In 2005 Winnie Ewing's son Fergus, by then an MSP, requested a meeting with Elish Angiolini, then Solicitor General for Scotland, to discuss the allegations that McRae was being watched.

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Angiolini insisted there was no surveillance and a thorough investigation into the death had been carried out at the time.

However, the case took a fresh twist in 2015 when Willie McRae's younger brother - Dr Fergus McRae - urged people to accept the official version of events about his sibling's tragic death.

In a Sunday newspaper interview the retired GP, from West Calder, near Edinburgh said he didn't believe there was anything mysterious or suspicious about his brother's apparent suicide.

Dr McRae added: "There was no murder or anything like that. I am absolutely positive about that. He did not discover anything that would have put his life at risk."

That same year a campaign to have a Fatal Accident Inquiry into McRae's death attracted more than 13,000 signatures, but the Crown Office rejected the proposal.

A crowd-funded "Justice For Willie" group was set up and two experienced former Strathclyde Police detectives were hired to re-interview original witnesses from the time of McRae's death.

Their investigation which was published in November 2016 was unable to find any new evidence to undermine the official suicide verdict.

They discovered McRae had been suffering from depression, drinking heavily, and had previously threatened suicide. In one instance a close friend found him holding a gun and stating that life had become "all too much for him".

The retired detectives also found no evidence that McRae had been under surveillance on the day of his death.

Earlier that year in May the Crown Office had also taken the unusual step of releasing all publicly available documents regarding the lawyer's death in a bid to quell the growing number of conspiracy theories.

To this date questions still remain.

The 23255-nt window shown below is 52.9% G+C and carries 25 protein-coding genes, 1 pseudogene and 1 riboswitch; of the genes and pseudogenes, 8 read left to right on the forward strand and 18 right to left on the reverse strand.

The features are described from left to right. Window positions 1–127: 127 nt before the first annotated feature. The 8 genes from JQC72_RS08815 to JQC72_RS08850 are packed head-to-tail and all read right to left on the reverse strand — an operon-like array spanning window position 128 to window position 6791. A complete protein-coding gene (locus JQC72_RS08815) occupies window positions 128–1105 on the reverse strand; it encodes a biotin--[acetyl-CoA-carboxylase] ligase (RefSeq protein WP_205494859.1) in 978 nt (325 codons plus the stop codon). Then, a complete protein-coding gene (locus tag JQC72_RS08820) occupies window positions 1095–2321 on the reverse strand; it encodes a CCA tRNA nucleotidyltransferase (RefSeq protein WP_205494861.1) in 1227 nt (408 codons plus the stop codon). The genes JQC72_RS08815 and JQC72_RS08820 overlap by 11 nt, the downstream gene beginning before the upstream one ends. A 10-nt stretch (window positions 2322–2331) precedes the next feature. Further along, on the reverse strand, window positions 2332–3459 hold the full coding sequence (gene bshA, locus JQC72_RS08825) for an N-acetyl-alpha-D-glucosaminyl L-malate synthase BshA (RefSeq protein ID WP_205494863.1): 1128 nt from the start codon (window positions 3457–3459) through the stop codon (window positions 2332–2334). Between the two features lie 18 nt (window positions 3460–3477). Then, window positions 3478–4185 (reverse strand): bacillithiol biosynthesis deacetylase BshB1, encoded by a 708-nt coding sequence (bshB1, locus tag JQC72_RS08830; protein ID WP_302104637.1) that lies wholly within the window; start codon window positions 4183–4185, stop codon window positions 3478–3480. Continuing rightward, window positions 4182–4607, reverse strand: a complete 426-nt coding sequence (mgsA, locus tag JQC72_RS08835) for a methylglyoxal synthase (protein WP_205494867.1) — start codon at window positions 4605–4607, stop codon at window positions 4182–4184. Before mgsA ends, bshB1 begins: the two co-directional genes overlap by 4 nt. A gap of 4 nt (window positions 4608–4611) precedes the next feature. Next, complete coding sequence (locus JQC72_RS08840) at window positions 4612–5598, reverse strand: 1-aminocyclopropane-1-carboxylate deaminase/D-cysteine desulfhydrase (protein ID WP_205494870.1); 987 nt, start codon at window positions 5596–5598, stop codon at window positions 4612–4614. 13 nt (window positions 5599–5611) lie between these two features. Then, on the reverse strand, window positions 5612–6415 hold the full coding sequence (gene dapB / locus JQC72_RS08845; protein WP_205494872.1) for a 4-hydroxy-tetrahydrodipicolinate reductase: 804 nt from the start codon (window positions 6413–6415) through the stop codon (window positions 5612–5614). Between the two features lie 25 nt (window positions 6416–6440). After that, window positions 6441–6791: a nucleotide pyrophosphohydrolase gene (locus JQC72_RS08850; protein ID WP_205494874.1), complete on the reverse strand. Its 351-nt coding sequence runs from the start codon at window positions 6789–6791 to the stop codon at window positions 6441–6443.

In January our sister paper the National reported a call by documentary filmmaker Roderick MacKenzie, for a new inquiry into Willie McRae's death.

Former criminal lawyer Len Murray was the victim's colleague at Levy and McRae for almost 30 years.

Mr Murray was also a close personal friend and is convinced that the patriotic Scot took his own life.

They had first met in 1954 when Murray was his apprentice for three years at Levy & McRae.

The two men became partners before McRae left the firm in 1981 and to set up on his own in Buchanan Street the following year.

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Len Murray, who retired in 2003 and lives in Milngavie, has rarely spoken about his friend's death.

Now, 87, he told the Glasgow Times: "Willie McRae was a very charitable man.

"He never charged a penny for his work at the Galloway Hills inquiry for example.

"Willie was also a very caring individual and an impressive public speaker.

"Intellectually he was quite brilliant but had no interests outside politics and the law.

"It was tragic in many ways what happened to him."

Mr Murray finds it difficult to believe the state orchestrated the murder of his former colleague as has been suggested. He says the ardent nationalist was drinking heavily and had a lot of professional and personal worry.

His one-man law firm in Buchanan Street was not doing well and he had a drink driving prosecution pending.

On the day of the crash shortly before 8 am there had been a fire in his flat to which the emergency services were called by neighbours. However, McRae refused medical treatment despite suffering from smoke inhalation.

A nurse at Aberdeen Royal Infirmary who treated McRae later said his feet and lower legs were black from either a fire or smoke.

Mr Murray added: "Willie was a terrible smoker and I was told by one of his friends that he had fallen asleep while smoking a cigarette.

"At the time he didn't have any business of note and that was a major source of depression for him "I would treat any stories that he was being followed by the police or security services with a pinch of salt.

"Why should Willie McRae be singled out when there were far more dangerous people out there at the time.?

"What was so unique about his political views that he alone of all politicians in recent years has met such a fate?

"Personally and sadly I tend to believe that Willie died at his own hands."